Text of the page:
A: There are a few key things to understand in the events that continue to unfold. The first is that, contrary to how the situation is often discussed in international media, protests are neither new nor especially rare in Kazakhstan. Though the scale and violence of the protests were unexpected and unprecedented, protests have long occurred in the country, and they have increased dramatically over the past several years. Data from the Oxus Society and reported by RFERL show that protests in 2019 were more than six times higher than the year before, and doubled again the past year. Nor are nationwide protests unheard of. Despite swift action by authorities against even single picketers, most famously a young man holding a blank placard, there have been several instances where protests numbering in the hundreds or thousands have erupted. For example, protests erupted when former President Nursultan Nazarbayev’s hand-picked successor, Kassym-Jomart Tokayev, was elected, as well as after the death of five children in a house fire in the capital in 2019. In the latter case, outrage centered on the country’s pervasive corruption and lack of socioeconomic protections. These protests all point to fact that uprisings can and do occur despite a highly repressive political environment; as my own research has shown, the difficulty lies in assessing when they will gain widespread traction and participation.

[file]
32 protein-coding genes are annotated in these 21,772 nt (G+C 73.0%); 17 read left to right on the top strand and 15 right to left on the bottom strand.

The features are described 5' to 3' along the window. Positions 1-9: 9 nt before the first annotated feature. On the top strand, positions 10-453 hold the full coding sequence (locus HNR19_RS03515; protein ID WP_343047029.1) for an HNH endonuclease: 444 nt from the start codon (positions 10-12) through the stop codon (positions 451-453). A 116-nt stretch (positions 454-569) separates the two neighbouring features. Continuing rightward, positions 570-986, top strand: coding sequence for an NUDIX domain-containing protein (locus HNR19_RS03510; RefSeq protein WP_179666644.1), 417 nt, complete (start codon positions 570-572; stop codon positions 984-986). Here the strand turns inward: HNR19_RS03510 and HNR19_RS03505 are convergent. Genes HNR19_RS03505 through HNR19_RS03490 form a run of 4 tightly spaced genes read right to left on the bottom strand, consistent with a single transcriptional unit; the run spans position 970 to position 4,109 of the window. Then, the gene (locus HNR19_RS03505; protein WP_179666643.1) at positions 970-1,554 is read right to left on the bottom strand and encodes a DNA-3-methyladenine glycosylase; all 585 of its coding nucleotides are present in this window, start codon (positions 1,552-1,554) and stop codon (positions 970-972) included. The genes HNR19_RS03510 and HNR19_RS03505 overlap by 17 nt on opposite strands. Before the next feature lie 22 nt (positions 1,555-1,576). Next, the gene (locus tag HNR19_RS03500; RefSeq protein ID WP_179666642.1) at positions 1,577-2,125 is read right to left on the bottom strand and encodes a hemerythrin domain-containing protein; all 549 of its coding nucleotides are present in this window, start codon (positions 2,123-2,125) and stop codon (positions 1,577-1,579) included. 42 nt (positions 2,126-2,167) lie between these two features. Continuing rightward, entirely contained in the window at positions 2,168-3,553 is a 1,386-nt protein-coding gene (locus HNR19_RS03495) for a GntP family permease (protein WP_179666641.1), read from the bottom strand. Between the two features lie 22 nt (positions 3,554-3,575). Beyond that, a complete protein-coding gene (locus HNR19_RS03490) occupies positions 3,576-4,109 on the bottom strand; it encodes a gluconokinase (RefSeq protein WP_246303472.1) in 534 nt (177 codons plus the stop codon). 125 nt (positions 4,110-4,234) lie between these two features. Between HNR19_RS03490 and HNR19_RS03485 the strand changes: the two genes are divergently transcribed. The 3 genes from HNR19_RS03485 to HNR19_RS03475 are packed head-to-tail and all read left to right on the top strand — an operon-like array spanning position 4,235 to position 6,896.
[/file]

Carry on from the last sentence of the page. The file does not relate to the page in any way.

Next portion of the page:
The second important issue to grasp is Kazakhstan’s geopolitical importance. Despite frequent jokes about Borat and the fact that many Americans know little or nothing about the country — the world’s ninth-largest in land area — it is important for world affairs in several respects. First, it is a major producer of fossil fuels, with American companies like Chevron having invested heavily in oil and other commodities; it is also the world’s largest producer of uranium. Hence, political unrest, especially in the western regions where oil production is concentrated, has the potential to significantly impact world prices for those commodities. Labor tensions in this sector are unlikely to vanish absent major reforms and socioeconomic development, as oil-producing regions have seen limited socioeconomic benefit from the wealth they produce. Second, Kazakhstan had previously conducted a careful balancing act between Russia, China and the West, maintaining largely positive relations – and attracting significant foreign investment – from all three. At the same time, there have long been worries that Russia may make moves on its northern territories, a fear stoked by comments from some Russian officials; this was rumored to be part of the reason behind the transfer of the capital there. Thus, the presence of Russian troops on Kazakh soil is likely to stoke nationalist sentiment. It will also complicate an already fraught relationship between Russia and the West, send a chilling message to publics in the region and upset Kazakhstan’s careful geopolitical balancing act by increasing Tokayev’s dependence on the Kremlin. This could, in turn, unnerve China, which has made Kazakhstan an important piece of its Belt and Road Initiative. In short, we should not underestimate the importance of domestic events in Kazakhstan for world politics and the economy.